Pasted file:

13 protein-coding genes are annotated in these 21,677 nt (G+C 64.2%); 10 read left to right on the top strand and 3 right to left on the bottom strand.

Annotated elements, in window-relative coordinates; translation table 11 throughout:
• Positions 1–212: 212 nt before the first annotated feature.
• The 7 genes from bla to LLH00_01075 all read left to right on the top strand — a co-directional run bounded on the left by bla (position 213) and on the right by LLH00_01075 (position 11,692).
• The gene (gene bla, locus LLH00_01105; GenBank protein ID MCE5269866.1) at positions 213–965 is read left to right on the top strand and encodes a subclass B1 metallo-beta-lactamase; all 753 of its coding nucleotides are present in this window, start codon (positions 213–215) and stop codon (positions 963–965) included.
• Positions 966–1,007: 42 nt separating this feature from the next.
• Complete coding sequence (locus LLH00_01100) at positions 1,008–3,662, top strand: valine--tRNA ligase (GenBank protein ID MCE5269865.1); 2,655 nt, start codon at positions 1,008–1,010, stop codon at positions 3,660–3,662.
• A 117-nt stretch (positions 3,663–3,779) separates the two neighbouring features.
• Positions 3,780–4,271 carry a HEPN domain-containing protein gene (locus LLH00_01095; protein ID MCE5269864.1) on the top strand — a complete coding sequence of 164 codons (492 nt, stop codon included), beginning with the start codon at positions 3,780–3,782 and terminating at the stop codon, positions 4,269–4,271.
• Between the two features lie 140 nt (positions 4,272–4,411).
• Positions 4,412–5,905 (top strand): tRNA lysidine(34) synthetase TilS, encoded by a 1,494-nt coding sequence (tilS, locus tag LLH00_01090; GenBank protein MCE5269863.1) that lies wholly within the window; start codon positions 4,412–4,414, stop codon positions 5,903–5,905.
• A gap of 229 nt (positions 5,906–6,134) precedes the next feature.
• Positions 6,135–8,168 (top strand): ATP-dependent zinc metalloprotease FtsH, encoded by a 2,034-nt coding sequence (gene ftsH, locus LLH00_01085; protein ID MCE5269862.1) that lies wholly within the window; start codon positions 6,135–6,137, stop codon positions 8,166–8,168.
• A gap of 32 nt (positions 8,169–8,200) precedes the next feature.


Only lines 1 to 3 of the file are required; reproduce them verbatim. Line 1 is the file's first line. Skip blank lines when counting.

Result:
13 protein-coding genes are annotated in these 21,677 nt (G+C 64.2%); 10 read left to right on the top strand and 3 right to left on the bottom strand.

Annotated elements, in window-relative coordinates; translation table 11 throughout:
• Positions 1–212: 212 nt before the first annotated feature.